Background: The public health insurance system in Canada is predicated on equal access to care for persons in need.
Objective: To determine the views and experiences of Ontario physicians and hospital administrators in providing patients with preferential access to specialized cardiovascular care on the basis of nonclinical factors.
Design: Survey with self-administered questionnaire.
Setting: Ontario, Canada.
Participants: All Ontario cardiologists (n = 268), cardiac surgeons (n = 68), and hospital chief executives (n = 218) and random samples of internists (n = 300) and family physicians (n = 300).
Measurements: Elicited responses (yes or no) to questions on whether and why preferential access occurred and whether the respondents had been personally involved in such a situation.
Results: After undeliverable surveys and respondents no longer involved with acute care were excluded, the eligible response rate was 71.3% (788 of 1105 respondents). More than 80% of physicians and 53% of hospital chief executives had been personally involved in managing a patient who had received preferential access on the basis of factors other than medical need. Patients deemed most likely to receive such treatment were those with personal ties to the treating physicians (93% [95% CI, 91% to 95%]), high-profile public figures (85% [CI, 82% to 87%]), and politicians (83% [CI, 80% to 86%]). Physicians were significantly more likely than chief executives to indicate that hospital board members (81% and 68%; P < 0.001) and donors to hospital foundations (63% and 42%; P < 0.001) would receive preferential access. Most respondents indicated that preferential access was more likely to be provided if patients or families were well informed, aggressive, or potentially litigious. The survey did not permit estimation of the frequency of episodes of preferential access.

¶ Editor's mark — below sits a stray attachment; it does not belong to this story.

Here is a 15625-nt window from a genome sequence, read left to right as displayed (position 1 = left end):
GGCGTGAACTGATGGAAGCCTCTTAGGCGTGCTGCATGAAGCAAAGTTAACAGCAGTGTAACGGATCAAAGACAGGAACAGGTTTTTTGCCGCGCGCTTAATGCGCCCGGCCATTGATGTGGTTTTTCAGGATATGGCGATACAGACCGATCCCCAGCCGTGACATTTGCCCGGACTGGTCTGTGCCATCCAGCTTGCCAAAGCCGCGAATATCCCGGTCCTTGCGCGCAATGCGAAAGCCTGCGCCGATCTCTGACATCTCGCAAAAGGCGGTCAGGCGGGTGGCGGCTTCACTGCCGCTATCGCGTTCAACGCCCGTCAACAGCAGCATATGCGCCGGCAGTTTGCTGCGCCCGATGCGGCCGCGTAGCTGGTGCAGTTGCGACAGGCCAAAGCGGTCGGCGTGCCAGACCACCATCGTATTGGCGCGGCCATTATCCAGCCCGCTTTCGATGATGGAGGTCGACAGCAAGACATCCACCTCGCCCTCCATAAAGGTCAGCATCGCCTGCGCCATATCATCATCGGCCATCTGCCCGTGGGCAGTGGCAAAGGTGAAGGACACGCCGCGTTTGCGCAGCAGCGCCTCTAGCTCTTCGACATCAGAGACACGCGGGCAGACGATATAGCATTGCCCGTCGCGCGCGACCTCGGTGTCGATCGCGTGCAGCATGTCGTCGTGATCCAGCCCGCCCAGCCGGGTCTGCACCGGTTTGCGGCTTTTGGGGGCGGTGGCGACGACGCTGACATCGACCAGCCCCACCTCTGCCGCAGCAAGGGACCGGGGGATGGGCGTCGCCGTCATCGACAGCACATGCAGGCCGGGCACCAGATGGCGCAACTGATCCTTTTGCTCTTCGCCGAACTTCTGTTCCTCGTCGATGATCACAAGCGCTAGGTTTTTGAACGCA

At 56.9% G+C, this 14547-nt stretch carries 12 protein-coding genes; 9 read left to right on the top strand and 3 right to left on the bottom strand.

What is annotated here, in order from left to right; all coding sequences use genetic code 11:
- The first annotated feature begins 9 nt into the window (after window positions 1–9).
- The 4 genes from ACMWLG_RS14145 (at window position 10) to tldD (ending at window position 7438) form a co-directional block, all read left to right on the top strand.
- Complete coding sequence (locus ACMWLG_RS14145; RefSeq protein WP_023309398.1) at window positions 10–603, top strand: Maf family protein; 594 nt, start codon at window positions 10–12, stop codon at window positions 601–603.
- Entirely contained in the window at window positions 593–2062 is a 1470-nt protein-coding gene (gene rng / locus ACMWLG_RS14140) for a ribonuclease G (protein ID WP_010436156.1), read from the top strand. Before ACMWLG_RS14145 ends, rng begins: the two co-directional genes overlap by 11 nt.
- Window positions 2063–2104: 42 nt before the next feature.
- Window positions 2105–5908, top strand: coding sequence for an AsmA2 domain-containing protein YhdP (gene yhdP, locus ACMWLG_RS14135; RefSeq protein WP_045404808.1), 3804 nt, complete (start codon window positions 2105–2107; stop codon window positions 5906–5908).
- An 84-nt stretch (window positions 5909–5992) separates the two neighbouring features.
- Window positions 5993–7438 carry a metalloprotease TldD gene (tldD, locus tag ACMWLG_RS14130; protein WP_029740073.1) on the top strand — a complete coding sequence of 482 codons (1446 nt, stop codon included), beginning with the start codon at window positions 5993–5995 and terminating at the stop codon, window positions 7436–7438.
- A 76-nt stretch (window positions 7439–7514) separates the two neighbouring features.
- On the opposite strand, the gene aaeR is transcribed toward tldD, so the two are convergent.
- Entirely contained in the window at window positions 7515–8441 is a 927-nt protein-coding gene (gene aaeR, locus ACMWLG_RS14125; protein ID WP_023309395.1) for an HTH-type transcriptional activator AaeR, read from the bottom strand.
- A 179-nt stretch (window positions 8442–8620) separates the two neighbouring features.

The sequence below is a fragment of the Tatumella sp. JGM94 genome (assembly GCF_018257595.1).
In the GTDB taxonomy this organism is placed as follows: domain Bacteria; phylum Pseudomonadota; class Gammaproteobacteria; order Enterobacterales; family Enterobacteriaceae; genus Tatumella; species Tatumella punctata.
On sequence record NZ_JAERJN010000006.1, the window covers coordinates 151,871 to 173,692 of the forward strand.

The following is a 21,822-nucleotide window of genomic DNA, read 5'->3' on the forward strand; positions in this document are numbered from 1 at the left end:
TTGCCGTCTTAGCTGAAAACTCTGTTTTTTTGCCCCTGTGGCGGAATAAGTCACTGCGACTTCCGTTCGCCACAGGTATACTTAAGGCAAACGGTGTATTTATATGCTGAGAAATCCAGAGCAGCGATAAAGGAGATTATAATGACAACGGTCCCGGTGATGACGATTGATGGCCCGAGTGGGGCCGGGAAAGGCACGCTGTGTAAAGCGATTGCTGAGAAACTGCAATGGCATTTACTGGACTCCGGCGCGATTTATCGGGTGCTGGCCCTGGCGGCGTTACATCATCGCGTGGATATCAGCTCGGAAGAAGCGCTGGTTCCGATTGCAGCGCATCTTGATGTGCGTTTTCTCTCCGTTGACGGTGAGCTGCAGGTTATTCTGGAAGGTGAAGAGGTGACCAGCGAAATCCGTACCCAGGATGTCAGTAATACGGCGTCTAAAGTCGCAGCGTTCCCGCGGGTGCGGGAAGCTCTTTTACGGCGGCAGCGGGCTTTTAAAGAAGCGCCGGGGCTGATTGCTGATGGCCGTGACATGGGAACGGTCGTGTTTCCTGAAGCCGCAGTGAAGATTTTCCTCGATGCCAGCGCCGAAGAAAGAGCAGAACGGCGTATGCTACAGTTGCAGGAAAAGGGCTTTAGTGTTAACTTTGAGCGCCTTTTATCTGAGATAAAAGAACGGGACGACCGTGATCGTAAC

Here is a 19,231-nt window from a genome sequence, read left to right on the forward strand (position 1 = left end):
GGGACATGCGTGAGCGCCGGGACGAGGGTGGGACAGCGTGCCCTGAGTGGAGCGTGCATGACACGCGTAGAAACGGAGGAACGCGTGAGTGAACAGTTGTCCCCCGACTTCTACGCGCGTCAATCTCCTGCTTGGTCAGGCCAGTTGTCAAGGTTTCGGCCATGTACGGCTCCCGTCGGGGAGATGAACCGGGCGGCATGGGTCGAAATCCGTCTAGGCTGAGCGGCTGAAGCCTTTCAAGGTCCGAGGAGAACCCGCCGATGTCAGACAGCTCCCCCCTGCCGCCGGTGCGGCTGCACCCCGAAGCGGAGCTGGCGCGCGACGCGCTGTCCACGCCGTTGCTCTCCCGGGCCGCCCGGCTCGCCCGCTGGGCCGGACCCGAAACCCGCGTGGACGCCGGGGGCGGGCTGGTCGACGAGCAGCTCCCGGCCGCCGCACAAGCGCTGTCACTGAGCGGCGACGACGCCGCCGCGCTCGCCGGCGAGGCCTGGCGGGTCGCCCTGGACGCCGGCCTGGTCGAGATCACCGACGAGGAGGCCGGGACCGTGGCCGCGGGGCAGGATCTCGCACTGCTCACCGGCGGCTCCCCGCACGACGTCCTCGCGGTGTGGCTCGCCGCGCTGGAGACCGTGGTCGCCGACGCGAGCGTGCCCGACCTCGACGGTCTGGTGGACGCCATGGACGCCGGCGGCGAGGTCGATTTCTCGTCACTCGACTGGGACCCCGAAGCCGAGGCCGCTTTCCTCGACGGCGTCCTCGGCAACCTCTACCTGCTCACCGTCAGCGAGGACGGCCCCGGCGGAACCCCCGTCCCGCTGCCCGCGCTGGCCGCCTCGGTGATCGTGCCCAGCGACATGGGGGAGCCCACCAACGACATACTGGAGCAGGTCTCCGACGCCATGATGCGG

Conclusions: Although equality of access is a cornerstone principle of Canada's universal health care system, some access to specialized cardiovascular services occurs preferentially on the basis of factors other than clinical need. The actual magnitude and consequences of this phenomenon remain unknown.